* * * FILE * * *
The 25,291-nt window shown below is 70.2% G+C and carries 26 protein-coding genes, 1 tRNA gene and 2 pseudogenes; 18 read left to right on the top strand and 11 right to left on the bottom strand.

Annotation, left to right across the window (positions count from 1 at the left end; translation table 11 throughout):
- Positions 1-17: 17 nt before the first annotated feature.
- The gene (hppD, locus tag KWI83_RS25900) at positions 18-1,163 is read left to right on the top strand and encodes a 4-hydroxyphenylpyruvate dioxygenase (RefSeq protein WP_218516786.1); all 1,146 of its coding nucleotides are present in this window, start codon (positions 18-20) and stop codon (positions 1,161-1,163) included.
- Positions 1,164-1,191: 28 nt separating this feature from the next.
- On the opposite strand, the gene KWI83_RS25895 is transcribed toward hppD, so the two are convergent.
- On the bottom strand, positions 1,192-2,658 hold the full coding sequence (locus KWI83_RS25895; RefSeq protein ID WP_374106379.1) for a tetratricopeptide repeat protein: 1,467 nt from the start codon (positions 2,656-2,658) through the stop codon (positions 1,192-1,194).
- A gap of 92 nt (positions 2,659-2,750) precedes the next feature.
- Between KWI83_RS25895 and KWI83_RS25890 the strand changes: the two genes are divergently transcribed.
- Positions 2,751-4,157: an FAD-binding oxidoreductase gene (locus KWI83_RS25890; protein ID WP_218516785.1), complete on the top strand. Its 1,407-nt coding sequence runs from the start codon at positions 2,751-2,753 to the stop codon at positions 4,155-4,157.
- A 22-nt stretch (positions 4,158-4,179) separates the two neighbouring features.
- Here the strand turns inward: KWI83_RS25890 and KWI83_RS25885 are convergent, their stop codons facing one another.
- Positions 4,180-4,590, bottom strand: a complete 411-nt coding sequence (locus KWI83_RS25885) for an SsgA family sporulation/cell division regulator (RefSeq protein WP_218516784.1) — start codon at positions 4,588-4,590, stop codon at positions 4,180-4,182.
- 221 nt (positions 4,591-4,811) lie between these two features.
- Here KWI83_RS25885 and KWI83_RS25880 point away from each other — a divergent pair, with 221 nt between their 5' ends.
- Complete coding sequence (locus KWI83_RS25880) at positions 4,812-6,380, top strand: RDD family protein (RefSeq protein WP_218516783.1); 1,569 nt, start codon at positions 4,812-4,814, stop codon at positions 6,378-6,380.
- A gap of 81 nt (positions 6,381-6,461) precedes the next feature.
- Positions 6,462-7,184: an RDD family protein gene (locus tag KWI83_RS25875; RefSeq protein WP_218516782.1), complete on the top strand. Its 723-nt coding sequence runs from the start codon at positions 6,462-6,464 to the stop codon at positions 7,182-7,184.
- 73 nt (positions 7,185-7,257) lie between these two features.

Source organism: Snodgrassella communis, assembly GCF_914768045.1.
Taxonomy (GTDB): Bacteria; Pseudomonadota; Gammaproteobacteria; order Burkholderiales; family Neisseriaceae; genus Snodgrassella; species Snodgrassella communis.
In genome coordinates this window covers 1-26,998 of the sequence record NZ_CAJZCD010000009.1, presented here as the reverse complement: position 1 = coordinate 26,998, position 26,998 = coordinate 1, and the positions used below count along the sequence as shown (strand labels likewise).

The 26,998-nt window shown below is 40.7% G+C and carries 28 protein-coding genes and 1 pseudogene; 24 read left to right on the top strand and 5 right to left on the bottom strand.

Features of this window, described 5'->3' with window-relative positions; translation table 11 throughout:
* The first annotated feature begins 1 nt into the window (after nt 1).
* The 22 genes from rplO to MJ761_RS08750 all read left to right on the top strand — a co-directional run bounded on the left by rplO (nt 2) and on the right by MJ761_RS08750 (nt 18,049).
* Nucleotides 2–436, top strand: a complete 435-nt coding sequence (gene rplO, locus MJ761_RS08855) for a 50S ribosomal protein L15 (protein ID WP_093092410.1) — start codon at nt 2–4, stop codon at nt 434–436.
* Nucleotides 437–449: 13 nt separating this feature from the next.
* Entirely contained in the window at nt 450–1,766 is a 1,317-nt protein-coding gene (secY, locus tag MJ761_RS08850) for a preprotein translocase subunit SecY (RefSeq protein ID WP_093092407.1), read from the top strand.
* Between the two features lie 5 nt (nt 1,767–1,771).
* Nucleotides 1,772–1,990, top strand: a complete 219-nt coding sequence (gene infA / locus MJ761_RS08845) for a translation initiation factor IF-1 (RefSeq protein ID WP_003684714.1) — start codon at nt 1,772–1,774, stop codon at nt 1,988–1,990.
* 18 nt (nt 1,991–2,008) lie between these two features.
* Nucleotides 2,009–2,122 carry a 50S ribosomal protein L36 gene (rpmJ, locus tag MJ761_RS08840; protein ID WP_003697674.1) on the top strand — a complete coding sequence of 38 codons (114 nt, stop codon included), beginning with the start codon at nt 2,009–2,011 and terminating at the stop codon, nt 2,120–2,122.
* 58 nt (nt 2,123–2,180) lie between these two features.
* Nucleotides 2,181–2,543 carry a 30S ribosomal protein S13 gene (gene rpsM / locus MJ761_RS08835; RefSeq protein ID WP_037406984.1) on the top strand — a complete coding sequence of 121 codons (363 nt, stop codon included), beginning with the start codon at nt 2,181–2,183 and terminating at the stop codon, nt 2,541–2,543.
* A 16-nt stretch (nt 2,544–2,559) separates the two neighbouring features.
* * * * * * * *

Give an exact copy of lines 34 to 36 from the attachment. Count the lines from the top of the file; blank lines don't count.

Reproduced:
* 58 nt (nt 2,123–2,180) lie between these two features.
* Nucleotides 2,181–2,543 carry a 30S ribosomal protein S13 gene (gene rpsM / locus MJ761_RS08835; RefSeq protein ID WP_037406984.1) on the top strand — a complete coding sequence of 121 codons (363 nt, stop codon included), beginning with the start codon at nt 2,181–2,183 and terminating at the stop codon, nt 2,541–2,543.
* A 16-nt stretch (nt 2,544–2,559) separates the two neighbouring features.